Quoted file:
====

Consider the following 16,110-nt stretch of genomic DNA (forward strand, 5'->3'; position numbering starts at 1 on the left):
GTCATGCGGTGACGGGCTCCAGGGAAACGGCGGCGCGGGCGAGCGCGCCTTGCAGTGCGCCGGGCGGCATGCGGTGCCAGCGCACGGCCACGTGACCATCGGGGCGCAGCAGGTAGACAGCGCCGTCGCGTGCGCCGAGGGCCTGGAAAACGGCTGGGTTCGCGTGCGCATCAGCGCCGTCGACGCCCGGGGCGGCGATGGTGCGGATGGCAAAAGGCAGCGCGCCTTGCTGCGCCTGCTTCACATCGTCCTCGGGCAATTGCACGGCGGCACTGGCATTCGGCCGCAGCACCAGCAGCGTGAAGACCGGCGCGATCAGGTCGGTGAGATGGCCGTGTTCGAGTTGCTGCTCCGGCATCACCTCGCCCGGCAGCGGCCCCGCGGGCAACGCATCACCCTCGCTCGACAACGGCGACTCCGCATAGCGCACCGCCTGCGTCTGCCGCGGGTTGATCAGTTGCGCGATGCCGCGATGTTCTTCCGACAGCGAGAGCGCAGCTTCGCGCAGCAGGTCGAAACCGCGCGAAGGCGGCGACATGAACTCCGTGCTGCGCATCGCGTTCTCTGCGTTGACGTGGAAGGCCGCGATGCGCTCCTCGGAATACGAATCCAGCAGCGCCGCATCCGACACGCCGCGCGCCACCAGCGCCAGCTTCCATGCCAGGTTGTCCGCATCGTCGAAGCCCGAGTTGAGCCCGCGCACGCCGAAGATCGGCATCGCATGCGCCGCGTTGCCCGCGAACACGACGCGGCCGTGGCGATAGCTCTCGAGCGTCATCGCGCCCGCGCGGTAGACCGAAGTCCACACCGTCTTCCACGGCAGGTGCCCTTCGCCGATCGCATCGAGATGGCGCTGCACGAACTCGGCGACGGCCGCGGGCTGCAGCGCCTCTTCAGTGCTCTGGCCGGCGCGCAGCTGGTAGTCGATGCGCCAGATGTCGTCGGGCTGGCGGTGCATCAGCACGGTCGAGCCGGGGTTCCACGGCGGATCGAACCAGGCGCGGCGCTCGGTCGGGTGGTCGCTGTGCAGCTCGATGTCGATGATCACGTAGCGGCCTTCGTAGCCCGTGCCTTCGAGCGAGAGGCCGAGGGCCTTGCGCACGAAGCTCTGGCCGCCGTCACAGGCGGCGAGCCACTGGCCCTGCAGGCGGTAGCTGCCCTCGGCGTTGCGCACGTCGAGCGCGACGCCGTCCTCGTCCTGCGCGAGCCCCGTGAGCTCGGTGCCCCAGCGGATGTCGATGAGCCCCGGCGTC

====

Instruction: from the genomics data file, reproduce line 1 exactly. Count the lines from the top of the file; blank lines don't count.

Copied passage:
Consider the following 16,110-nt stretch of genomic DNA (forward strand, 5'->3'; position numbering starts at 1 on the left):